After a stirring and Oscar-nominated overture and main title by Max Steiner, Battle Cry charts the course of several conscripted Marines entering boot camp. We meet the principals, knowing too well their lives are about to change forever. In these early scenes Battle Cry is rather formulaic; mashing together its multi-ethnic collective, recycling stereotypes and typically benighted sexual mores to buttress the dramatic load. However, at its core Battle Cry is yet another exaltation of American military might. Granted total access by the Marines to shoot on location at Fort Pendleton and the Marine Corps Recruitment Depot near San Diego, Walsh was afforded every luxury to make as lavish a picture as he could imagine; Battle Cry jam-packed with wide establishing shots of proud marching men. Additionally, some exteriors were lensed at Calabasas, Simi Valley and the Puerto Rican isles of Vieques. Battle Cry is lively in spots, and unpredictable at others. And its narrative deficiencies are not immediately apparent; a lack of cohesion between episodes, with some characters suddenly dropped from the line-up, James Whitmore’s running commentary making passing references to their fate to tie up loose ends.
Battle Cry went into production before Uris had completed his screenplay, forcing Raoul Walsh to improvise. Van Heflin was not at all impressed by this slapdash approach; his disdain amplified by inclement weather, further to delay production. In hindsight, Battle Cry made Tab Hunter a star; choice beefcake among the swooning bobbysoxer sect who, at least then, knew not that Mr. Hunter preferred men to girls. Hunter based Danny Forrester on his own brother, Walt, whom he adored and was five years into his service with the Marines. While shooting in Puerto Rico, the soldiers, extras and stars of Battle Cry lived in a makeshift tent city, complete with cold showers and outdoor toilets, affectionately nicknamed ‘Camp Hollywood’.  In the evening, Aldo Ray’s predilection for women and booze livened the mood with his frequent arranged visits to Isabel Segunda, a one-horse town with a two-bit economy: saloons and hookers. While the Marine Corps may not have objected to these off camera ‘diversions’, they did launch a strong appeal to Walsh over the fictional Danny Forrester’s dalliances with Elaine Yarborough. Hunter feared his best scenes might be left on the cutting room floor. But Walsh stood his ground. The scenes remained. Afterward, the director received a letter of commendation that read, in part: “This is the best Marine picture ever made. Your guys look like real fighting men, not Hollywood actors.”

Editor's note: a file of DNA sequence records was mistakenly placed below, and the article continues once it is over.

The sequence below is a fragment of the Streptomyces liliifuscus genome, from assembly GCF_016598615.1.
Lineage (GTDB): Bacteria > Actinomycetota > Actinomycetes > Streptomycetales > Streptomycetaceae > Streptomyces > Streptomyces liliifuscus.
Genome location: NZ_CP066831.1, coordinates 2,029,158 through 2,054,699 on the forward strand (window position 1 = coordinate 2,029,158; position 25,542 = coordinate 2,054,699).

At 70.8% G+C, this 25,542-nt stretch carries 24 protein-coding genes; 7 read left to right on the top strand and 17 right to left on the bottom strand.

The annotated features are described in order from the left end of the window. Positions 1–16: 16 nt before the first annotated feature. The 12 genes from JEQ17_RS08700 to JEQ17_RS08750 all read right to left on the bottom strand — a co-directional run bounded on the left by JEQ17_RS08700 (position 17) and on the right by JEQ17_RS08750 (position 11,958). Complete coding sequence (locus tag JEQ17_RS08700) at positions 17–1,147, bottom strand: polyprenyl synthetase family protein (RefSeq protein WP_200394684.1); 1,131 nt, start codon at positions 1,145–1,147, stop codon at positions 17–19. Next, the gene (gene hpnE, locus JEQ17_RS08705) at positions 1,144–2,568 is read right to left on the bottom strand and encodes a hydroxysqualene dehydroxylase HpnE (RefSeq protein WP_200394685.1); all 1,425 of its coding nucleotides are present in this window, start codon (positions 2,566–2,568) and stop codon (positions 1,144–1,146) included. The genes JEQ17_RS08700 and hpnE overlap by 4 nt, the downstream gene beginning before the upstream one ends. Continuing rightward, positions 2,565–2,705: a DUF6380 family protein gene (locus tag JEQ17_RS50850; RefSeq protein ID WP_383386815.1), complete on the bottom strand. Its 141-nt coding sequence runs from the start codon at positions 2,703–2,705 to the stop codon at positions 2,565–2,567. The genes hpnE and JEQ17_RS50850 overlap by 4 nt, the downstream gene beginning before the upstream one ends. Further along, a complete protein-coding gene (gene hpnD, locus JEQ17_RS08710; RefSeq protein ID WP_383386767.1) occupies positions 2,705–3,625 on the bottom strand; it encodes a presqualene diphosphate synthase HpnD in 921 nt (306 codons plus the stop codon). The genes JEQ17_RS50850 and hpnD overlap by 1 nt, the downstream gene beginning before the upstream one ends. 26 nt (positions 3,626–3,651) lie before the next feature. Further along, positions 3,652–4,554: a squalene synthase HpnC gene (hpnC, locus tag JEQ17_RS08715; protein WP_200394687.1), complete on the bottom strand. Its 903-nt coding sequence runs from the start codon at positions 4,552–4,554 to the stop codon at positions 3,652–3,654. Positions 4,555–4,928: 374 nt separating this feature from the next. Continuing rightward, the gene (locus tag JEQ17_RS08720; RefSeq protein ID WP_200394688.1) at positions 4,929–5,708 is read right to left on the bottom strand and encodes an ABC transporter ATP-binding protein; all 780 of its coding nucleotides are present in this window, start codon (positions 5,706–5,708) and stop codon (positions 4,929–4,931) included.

After the briefest of farewells from family and sweethearts, Battle Cry’s all-male ensemble begins to form its own alliances under the command of Major ‘High Pockets’ Huxley. Danny pines for Kathy, the girl he left behind, causing him to lose focus of his priorities as a Morse Code operator. He recoups with a drunken binge that lands him at the local USO managed by Elaine Yarborough. She pretends not to find him sinfully attractive. But pretty soon the two are sharing stories about their loneliness that lead to her inviting him up to her apartment for more drinks and a moonlit swim. Hubba! Hubba! Spanish Joe makes a bad enemy of Marion Hotchkiss, mistaking his bookish good nature for weakness; easily dispelled when Marion lands Joe on his keister with a powerful right hook. Meanwhile, PFC. 'Ski' Wronski (William Campbell) suffers a breakdown when his girl writes him a ‘Dear John’ letter. Not only has she since married another, but is about to give birth to twins. Unable to reconcile his pain, Wronski winds up in a tight spot inside a brothel known for stealing the money of its inebriated clientele. Mercifully, Master Technical Sgt. Mac, Andy Hookens and a small contingent from the base take their stance against this crooked establishment, cleaning house and reclaiming their fellow mate and his money in tandem.